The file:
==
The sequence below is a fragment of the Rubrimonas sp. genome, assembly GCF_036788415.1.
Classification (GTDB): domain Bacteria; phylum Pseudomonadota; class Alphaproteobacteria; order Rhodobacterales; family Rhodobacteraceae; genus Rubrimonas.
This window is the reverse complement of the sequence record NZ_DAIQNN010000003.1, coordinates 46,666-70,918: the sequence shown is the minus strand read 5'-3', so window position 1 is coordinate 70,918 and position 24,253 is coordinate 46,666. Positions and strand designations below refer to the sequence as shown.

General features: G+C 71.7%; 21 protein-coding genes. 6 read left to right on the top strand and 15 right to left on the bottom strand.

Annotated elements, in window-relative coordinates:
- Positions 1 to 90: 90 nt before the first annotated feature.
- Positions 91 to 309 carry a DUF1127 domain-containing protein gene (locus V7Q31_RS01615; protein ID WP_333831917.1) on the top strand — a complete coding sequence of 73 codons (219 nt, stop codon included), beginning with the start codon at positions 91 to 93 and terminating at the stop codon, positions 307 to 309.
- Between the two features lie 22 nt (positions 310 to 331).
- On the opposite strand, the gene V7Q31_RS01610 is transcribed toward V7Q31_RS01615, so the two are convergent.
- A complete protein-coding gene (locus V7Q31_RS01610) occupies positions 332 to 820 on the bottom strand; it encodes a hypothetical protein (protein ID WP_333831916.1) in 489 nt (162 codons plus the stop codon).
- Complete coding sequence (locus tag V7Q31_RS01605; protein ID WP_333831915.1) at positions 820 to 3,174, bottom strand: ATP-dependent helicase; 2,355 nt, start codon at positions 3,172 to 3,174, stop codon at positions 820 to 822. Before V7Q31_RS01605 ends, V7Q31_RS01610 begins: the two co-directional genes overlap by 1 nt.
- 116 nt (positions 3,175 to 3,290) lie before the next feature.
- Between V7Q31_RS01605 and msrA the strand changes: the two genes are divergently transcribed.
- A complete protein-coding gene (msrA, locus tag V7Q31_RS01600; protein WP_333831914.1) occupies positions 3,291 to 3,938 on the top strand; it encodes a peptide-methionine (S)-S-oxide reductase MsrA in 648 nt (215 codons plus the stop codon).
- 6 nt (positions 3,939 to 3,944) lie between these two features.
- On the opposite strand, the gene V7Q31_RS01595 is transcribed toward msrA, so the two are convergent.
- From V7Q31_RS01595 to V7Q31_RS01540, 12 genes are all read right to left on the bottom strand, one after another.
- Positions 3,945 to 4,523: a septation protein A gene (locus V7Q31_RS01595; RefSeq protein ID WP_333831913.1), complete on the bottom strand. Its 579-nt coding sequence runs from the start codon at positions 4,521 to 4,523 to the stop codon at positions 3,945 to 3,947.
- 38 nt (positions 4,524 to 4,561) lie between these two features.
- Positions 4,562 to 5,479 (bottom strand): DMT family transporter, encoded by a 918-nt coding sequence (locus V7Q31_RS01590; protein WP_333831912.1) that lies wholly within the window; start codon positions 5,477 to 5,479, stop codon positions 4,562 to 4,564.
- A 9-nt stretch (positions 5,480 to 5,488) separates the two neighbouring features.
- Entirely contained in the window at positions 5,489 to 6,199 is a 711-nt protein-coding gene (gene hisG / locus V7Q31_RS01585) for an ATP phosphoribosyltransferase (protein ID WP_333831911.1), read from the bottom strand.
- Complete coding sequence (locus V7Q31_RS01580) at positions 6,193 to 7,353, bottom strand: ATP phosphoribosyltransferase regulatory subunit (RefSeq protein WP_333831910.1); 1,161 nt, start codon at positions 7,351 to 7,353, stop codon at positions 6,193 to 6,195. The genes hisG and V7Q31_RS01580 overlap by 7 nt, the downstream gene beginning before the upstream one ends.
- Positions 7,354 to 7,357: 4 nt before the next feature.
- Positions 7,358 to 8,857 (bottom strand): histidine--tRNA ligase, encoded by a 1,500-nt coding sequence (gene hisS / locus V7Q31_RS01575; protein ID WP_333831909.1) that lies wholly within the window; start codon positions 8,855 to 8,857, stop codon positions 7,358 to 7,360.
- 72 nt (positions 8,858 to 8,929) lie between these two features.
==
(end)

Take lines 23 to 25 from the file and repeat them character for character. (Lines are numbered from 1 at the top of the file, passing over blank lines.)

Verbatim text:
- Complete coding sequence (locus V7Q31_RS01580) at positions 6,193 to 7,353, bottom strand: ATP phosphoribosyltransferase regulatory subunit (RefSeq protein WP_333831910.1); 1,161 nt, start codon at positions 7,351 to 7,353, stop codon at positions 6,193 to 6,195. The genes hisG and V7Q31_RS01580 overlap by 7 nt, the downstream gene beginning before the upstream one ends.
- Positions 7,354 to 7,357: 4 nt before the next feature.
- Positions 7,358 to 8,857 (bottom strand): histidine--tRNA ligase, encoded by a 1,500-nt coding sequence (gene hisS / locus V7Q31_RS01575; protein ID WP_333831909.1) that lies wholly within the window; start codon positions 8,855 to 8,857, stop codon positions 7,358 to 7,360.